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Pokémon – it has become the new Marmite; half the world loves it right now and the other half hates it. You may have walked into a shop or a bar recently and seen a sign banning players. Perhaps you’ve witnessed someone apparently wandering aimlessly around a park. Only to then jump in the air and fist pump while looking at their phones and shouting “I just caught an Evee!!!” Yes, for something that doesn’t really exist in real life Pokémon Go is having quite an effect.
It is a location based augmented reality game that is free to play. The basic premise of the game is to locate, capture, train or battle the creature characters – the Pokémon. What has created such a buzz around Pokémon Go is that the characters appear on the screen as if they were in the same real world location as the person playing it. The clever game manufacturers have used the GPS capability of the smart phone to create something that is completely digitised and yet often feels like a real life experience.
For many reasons. Mostly, simply because the game has gone viral and so many people are playing it all over the world. You only have to spend five minutes on social media and it will most likely be mentioned at least once. Initially, the game was conceived as an April Fool’s Day prank by Satoru Iwata of Nintendo and Tsunekazu Ishihara of The Pokémon Company as a collaboration with Google. They then had the smarts to realise just how much this kind of real world gaming would appeal to the wider world.
Well, there have been increasing reports of criminals targeting Pokémon Go users. As with any huge trend there is always someone waiting to see if they can make a buck off the back of it. In particular there has been a rise in the numbers of phones being stolen. Users are so absorbed in the game that they don’t notice they are about to be targeted. The risks of walking around with your phone constantly in your hand while not really paying attention to what’s going on around you are resulting in many more handset thefts. Then there are those drivers who have been caught playing Pokémon Go while behind the wheel. It’s illegal to use your phone while driving in the UK – especially to game. The game is so addictive that it has been accused of creating gamers who have lost their senses. The desperation to find an Articuno or a Snorlax could result in injuries to other people, as well as to yourself.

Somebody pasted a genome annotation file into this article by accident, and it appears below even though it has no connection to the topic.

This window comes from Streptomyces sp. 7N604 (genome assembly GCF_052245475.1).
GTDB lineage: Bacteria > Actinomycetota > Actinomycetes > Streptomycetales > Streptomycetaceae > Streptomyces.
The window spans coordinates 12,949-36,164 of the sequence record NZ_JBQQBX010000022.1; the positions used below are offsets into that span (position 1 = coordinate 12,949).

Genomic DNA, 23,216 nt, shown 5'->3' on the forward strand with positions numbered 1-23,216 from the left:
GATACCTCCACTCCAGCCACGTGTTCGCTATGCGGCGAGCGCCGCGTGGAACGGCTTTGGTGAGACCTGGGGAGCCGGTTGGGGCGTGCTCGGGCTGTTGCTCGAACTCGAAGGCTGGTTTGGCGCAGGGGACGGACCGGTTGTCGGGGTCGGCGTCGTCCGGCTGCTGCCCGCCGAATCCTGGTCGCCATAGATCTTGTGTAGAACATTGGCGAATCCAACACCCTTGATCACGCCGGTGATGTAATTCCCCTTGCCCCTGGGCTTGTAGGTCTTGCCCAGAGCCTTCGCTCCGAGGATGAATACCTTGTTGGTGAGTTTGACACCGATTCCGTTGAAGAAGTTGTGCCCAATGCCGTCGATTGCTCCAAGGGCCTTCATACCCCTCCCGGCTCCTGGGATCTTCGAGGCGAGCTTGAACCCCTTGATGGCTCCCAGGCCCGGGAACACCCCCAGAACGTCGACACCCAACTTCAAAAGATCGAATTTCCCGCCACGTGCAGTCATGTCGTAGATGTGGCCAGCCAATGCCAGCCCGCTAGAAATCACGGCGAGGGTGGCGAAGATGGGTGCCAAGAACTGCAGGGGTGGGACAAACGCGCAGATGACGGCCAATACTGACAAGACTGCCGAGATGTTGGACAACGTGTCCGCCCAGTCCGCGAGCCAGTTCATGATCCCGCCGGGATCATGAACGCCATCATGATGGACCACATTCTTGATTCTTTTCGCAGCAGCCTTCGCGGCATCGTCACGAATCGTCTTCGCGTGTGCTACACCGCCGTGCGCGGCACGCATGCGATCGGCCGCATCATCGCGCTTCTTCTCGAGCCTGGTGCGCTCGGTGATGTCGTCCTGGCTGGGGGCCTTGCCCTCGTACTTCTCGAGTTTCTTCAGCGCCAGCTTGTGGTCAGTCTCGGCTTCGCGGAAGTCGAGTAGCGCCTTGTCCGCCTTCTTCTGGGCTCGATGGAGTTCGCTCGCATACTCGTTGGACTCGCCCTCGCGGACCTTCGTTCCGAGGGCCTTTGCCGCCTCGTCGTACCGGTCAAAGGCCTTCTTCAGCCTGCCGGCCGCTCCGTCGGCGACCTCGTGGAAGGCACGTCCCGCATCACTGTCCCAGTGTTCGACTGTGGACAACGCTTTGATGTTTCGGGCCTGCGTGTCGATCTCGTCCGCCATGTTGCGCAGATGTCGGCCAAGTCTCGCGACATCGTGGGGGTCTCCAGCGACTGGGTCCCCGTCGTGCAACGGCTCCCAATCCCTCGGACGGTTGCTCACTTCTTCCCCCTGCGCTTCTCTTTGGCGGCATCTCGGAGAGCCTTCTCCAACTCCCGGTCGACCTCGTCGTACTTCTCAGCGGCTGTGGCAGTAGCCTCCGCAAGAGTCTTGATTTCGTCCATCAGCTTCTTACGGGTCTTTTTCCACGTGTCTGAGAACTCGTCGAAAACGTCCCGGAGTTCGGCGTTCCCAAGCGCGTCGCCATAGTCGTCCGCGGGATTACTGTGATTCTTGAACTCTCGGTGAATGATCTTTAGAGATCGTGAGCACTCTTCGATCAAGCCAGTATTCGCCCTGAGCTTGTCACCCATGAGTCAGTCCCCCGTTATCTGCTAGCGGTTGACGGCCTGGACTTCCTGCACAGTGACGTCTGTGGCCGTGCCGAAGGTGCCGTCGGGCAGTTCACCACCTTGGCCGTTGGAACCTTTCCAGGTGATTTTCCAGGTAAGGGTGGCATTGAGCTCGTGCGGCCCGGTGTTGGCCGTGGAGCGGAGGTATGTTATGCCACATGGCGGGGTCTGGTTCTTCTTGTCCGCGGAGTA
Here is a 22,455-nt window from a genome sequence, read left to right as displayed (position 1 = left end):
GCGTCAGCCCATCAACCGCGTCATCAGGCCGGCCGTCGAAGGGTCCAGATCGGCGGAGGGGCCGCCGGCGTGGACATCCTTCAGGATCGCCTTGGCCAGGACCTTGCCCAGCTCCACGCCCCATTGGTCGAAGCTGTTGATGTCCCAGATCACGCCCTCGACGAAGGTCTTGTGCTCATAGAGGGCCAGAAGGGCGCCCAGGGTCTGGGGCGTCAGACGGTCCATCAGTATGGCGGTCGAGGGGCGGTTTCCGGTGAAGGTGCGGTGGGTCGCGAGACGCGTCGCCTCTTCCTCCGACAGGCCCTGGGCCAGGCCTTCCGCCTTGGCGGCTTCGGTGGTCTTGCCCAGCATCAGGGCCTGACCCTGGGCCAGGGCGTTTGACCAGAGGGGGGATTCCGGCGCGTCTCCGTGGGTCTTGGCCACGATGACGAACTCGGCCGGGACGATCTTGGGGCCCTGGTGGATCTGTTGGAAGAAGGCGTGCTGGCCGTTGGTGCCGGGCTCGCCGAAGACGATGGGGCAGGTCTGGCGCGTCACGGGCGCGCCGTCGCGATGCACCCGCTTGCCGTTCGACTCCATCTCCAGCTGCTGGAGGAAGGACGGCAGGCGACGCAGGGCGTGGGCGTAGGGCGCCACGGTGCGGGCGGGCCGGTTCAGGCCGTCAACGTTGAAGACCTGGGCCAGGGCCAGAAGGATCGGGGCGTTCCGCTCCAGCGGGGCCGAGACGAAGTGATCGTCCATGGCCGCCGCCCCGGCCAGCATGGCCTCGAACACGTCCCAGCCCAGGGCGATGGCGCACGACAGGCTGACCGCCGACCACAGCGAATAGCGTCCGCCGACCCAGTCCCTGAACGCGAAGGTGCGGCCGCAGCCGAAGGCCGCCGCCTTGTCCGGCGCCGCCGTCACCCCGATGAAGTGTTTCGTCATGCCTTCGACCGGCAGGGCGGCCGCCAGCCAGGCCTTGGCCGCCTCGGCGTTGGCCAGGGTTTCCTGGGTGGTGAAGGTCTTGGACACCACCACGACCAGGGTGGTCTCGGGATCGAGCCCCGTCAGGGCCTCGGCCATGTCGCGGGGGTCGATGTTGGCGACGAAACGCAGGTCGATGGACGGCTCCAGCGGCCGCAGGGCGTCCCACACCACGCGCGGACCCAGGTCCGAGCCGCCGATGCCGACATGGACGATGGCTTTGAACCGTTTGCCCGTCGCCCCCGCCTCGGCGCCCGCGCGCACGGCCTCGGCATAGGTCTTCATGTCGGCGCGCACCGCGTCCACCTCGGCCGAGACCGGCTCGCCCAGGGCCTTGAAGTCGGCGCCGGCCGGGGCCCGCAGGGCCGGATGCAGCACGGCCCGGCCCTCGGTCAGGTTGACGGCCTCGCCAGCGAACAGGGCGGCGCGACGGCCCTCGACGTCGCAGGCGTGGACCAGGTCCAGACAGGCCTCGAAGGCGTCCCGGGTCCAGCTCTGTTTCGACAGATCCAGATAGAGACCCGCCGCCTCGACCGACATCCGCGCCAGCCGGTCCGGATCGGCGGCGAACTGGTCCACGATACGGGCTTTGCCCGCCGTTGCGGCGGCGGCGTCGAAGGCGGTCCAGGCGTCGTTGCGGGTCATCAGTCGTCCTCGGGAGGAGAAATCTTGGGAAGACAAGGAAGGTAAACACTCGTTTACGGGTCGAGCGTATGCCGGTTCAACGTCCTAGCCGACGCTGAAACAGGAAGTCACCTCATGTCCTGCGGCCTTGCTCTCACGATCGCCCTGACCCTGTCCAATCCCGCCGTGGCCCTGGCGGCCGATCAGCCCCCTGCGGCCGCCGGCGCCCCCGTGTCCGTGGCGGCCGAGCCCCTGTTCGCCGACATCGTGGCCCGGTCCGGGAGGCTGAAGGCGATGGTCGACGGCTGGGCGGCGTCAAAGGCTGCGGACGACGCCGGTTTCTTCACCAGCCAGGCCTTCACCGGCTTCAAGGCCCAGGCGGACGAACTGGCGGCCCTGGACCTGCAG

There have also been reports that iOS users are putting themselves at risk by signing up for Pokémon Go using Google. Apparently this then gives the game makers access to the entirety of the user’s Google account, from search history to emails. While most experts don’t think that this is a big scam being perpetrated by the game makers – rather a case of carelessness – it is a problem. The fact that Pokémon Go has such full permissions is something that could easily be exploited by hackers with the right know-how. The application has full access and can see and modify anything in the Google account. This kind of permission is fine if you know that you’re granting it but can come as something of a shock if you had absolutely no idea.
As with every cyber trend these days, those who are addicted are getting younger and younger. There has been a lot of discussion over whether parents should allow kids to play. There has been speculation over the safety of the game – that children could end up in dangerous or remote locations while trying to track down the characters. There is even one report of children being lured to a location by armed robbers. The NSPCC has called the game “deeply troubling” and observed that even the most basic safety features seem to have been overlooked even though it’s a game aimed mostly at the young.
The trend for Pokémon Go isn’t going away any time soon and you may well find yourself succumbing to the action. The message from all the experts seems to be enjoy yourself with Pokémon Go. However, not to the exclusion of everything else, from friends, to getting study done, or even looking where you are going…
Alex Hartley is a keen advocate of improving personal finance skills. She's worked at Solution Loans since 2014 and written hundreds of articles about how people can manage their money better. Her interest in personal finance goes way back to...Read about Alex Hartley
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